2. Main dissemination activities and exploitation of results

The main and obvious channels for the dissemination of the results of the research activities obtained within EUFRAT are:
publications of results in international peer-reviewed scientific journals.
presentation at workshops and conferences.
transfer of data to the relevant data banks of the NEA/OECD or IAEA.

The EUFRAT project also used and will use in the future the following communication channels:
the EUFRAT website, electronic mailing actions and publicity actions to attract experimental proposals of high quality.
representation in relevant bodies of NEA and OECD.
cooperation with other projects.
training activities to disseminate the information generated within the project as fast as possible within the scientific community.
organisation of visits and events, for the promotion of the EUFRAT activities to a wider community.
organisation of a general user meeting at the end of the EUFRAT project.

2.1. EUFRAT website
The EUFRAT web-site is the entrance gate for interested scientists seeking information on the project. The web-site is accessible at two levels:
the public zone, accessible for everybody,
the user zone, only accessible by members of the Nuclear Physics Unit, members of the PAC and users that submitted a proposal. The user zone is used for transparent information exchange between EUFRAT and the users that submitted a proposal. The user zone contains all proposals that have been accepted for support by the PAC and the minutes of the PAC meetings. Password-protected access is limited to the PAC and EUFRAT users because proposals and minutes may contain information that is confidential or should not be disseminated on a large scale.

2.2. Representation in relevant committees of NEA or IAEA
The projects and committees of interest to EUFRAT are:
the NEA Nuclear Science Committee
the Joint Evaluated Fission and Fusion file (JEFF) project,
the Working Party for Evaluation Cooperation (WPEC),
the Nuclear Science Committee (NSC) of the OECD-NEA,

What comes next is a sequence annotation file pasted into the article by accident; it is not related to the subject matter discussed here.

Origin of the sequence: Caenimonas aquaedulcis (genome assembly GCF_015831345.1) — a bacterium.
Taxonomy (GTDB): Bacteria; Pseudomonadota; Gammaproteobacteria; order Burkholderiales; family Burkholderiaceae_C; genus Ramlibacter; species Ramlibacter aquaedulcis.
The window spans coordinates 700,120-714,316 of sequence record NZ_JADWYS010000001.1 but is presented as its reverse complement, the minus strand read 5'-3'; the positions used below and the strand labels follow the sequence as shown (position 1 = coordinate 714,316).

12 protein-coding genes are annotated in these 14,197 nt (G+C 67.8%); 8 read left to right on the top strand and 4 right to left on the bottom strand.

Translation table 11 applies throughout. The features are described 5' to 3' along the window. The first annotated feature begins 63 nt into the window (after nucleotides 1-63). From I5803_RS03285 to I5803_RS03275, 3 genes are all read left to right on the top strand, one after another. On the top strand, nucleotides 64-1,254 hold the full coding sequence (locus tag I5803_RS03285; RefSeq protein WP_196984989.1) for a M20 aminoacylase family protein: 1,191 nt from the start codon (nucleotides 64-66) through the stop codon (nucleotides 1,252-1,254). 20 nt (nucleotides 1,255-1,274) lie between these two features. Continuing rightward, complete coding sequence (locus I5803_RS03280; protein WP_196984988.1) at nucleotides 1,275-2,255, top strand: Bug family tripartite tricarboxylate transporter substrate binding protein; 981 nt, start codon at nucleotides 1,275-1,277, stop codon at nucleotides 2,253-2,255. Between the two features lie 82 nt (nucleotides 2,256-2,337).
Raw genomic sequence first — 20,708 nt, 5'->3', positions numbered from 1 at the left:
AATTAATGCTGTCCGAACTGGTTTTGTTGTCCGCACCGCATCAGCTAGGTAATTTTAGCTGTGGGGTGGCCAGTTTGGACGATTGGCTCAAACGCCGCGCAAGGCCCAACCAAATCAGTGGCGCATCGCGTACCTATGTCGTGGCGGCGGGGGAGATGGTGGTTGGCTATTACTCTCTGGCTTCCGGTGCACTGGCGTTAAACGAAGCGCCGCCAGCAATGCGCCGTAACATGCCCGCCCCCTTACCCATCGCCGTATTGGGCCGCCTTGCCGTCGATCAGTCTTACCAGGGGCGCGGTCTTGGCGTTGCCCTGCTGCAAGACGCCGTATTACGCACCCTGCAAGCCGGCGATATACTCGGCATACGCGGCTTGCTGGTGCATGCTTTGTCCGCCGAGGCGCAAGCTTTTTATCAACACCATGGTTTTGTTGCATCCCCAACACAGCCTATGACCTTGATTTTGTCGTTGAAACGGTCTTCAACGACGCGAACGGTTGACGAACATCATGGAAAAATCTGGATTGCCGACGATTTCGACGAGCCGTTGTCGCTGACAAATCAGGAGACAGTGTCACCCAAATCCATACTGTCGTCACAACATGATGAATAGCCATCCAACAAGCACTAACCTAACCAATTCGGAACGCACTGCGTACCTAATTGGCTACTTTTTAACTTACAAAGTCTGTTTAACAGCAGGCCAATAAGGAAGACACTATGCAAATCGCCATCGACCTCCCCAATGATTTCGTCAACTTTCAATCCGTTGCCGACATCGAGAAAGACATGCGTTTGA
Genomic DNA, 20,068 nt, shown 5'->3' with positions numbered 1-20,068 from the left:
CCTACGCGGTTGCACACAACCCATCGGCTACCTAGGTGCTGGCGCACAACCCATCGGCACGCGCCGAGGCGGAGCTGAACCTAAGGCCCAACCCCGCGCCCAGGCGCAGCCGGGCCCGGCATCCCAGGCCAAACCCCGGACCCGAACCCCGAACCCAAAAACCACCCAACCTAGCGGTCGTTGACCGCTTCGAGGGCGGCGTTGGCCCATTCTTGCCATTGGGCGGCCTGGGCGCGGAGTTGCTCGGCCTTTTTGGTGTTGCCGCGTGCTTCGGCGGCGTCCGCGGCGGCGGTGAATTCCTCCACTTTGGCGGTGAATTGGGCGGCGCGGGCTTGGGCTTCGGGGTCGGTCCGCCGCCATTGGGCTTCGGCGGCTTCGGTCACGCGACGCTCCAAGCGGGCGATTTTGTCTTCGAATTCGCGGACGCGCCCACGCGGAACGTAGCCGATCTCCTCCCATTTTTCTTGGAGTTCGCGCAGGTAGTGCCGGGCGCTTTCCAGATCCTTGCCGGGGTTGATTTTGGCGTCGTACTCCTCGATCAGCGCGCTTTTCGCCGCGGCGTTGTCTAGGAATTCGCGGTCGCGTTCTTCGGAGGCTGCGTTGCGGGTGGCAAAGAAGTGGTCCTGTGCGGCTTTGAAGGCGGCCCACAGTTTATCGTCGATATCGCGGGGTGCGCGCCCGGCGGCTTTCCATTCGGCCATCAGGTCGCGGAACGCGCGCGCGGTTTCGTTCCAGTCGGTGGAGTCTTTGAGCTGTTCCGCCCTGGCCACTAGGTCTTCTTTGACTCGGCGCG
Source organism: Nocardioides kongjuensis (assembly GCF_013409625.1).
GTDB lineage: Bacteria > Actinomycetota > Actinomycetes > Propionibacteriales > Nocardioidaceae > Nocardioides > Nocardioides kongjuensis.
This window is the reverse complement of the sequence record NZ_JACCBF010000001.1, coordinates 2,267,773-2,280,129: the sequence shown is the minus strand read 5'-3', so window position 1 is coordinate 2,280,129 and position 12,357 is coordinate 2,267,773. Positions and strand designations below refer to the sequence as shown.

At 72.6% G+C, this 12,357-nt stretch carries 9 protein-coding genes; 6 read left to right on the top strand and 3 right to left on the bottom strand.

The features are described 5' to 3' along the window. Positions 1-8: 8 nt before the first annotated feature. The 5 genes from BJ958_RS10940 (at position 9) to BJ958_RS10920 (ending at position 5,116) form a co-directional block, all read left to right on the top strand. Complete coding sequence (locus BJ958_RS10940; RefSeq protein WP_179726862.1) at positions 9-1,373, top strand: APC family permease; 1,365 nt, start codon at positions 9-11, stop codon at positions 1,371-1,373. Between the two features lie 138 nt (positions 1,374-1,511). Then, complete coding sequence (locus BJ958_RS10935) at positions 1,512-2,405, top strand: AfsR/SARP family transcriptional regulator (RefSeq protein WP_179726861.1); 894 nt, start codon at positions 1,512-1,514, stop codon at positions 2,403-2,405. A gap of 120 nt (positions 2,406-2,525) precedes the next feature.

the International Nuclear Data Committee of the IAEA-NDS.

2.3. Cooperation with other relevant FP7 projects
Another channel for the dispersion of knowledge generated within EUFRAT towards the research community and stakeholders is the close interaction with other relevant projects, such as ANDES, ERINDA and CHANDA. To coordinate research activities, stimulate co-operative efforts on nuclear data measurements and prevent fragmentation, there is a close scientific interaction between these projects. EUFRAT has also been represented at the General Assemblies of the Sustainable Nuclear Energy technology platform SNETP (Bruxelles, Belgium and Warsaw, Poland).

2.4. Training of young students
In a period where the nuclear research community is confronted with a declining number of young researchers we seek actively contact with young students from universities and schools.
- Involvement in the EUFRAT experiments of young students preparing their PhD or Master thesis was one of the Performance Indicators of the project. 20% of the experimentalists that used the JRC-IRMM facilities within EUFRAT were graduate students or post-graduate students.
- During the duration of the EUFRAT project we had in the SN3S unit of IRMM, six long-term trainees performing work related with EUFRAT and typically spending 6 to 12 months at IRMM.
- We have set-up a suitable training laboratory for nuclear engineering students in order to offer them hands-on experience. During training sessions, students can participate directly to research activities on neutron data measurements together with IRMM researchers. In this framework we had several initiatives.
- Each two years, we organise at JRC-IRMM, with the support from IAEA, NEA and CEA, a one-week course of the Neutron Resonance Analysis School, aimed at PhD students, post-docs and researchers working in the field related to neutron time-of-flight measurements and neutron resonance analysis. The objective is to offer future professionals and researchers a solid background in the different disciplines of nuclear engineering. Each course attracted about 40 participants.